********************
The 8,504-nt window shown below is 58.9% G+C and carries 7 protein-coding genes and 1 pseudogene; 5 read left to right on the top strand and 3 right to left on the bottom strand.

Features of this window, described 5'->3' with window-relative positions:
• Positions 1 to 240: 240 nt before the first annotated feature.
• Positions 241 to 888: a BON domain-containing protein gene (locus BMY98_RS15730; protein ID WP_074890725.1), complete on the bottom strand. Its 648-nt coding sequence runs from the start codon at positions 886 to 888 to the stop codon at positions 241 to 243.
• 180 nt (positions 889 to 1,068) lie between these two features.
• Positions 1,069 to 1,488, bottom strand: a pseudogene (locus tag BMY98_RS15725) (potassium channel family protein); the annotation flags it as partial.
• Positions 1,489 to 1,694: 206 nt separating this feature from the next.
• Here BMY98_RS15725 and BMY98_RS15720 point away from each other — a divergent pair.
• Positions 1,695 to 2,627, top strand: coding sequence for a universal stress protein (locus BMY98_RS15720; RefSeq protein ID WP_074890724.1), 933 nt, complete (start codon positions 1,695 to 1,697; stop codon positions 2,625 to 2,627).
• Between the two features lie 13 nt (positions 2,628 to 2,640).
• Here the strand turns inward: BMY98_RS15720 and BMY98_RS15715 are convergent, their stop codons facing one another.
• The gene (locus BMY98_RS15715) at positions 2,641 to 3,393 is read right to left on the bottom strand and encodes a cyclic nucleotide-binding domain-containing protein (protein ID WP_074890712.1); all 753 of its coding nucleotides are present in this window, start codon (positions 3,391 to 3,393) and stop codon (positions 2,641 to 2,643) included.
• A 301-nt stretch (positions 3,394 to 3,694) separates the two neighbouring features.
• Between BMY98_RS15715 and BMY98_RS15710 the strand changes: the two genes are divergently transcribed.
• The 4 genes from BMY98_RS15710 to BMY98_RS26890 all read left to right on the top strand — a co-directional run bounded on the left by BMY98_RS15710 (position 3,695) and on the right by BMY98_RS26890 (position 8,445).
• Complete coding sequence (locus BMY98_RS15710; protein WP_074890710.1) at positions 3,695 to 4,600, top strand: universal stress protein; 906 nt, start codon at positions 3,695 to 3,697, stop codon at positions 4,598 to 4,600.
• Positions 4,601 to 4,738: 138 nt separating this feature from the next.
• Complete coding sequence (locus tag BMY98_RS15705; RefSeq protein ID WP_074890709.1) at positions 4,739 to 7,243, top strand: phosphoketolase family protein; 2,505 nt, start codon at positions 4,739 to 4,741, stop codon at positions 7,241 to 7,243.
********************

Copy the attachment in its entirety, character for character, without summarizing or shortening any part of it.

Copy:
The 8,504-nt window shown below is 58.9% G+C and carries 7 protein-coding genes and 1 pseudogene; 5 read left to right on the top strand and 3 right to left on the bottom strand.

Features of this window, described 5'->3' with window-relative positions:
• Positions 1 to 240: 240 nt before the first annotated feature.
• Positions 241 to 888: a BON domain-containing protein gene (locus BMY98_RS15730; protein ID WP_074890725.1), complete on the bottom strand. Its 648-nt coding sequence runs from the start codon at positions 886 to 888 to the stop codon at positions 241 to 243.
• 180 nt (positions 889 to 1,068) lie between these two features.
• Positions 1,069 to 1,488, bottom strand: a pseudogene (locus tag BMY98_RS15725) (potassium channel family protein); the annotation flags it as partial.
• Positions 1,489 to 1,694: 206 nt separating this feature from the next.
• Here BMY98_RS15725 and BMY98_RS15720 point away from each other — a divergent pair.
• Positions 1,695 to 2,627, top strand: coding sequence for a universal stress protein (locus BMY98_RS15720; RefSeq protein ID WP_074890724.1), 933 nt, complete (start codon positions 1,695 to 1,697; stop codon positions 2,625 to 2,627).
• Between the two features lie 13 nt (positions 2,628 to 2,640).
• Here the strand turns inward: BMY98_RS15720 and BMY98_RS15715 are convergent, their stop codons facing one another.
• The gene (locus BMY98_RS15715) at positions 2,641 to 3,393 is read right to left on the bottom strand and encodes a cyclic nucleotide-binding domain-containing protein (protein ID WP_074890712.1); all 753 of its coding nucleotides are present in this window, start codon (positions 3,391 to 3,393) and stop codon (positions 2,641 to 2,643) included.
• A 301-nt stretch (positions 3,394 to 3,694) separates the two neighbouring features.
• Between BMY98_RS15715 and BMY98_RS15710 the strand changes: the two genes are divergently transcribed.
• The 4 genes from BMY98_RS15710 to BMY98_RS26890 all read left to right on the top strand — a co-directional run bounded on the left by BMY98_RS15710 (position 3,695) and on the right by BMY98_RS26890 (position 8,445).
• Complete coding sequence (locus BMY98_RS15710; protein WP_074890710.1) at positions 3,695 to 4,600, top strand: universal stress protein; 906 nt, start codon at positions 3,695 to 3,697, stop codon at positions 4,598 to 4,600.
• Positions 4,601 to 4,738: 138 nt separating this feature from the next.
• Complete coding sequence (locus tag BMY98_RS15705; RefSeq protein ID WP_074890709.1) at positions 4,739 to 7,243, top strand: phosphoketolase family protein; 2,505 nt, start codon at positions 4,739 to 4,741, stop codon at positions 7,241 to 7,243.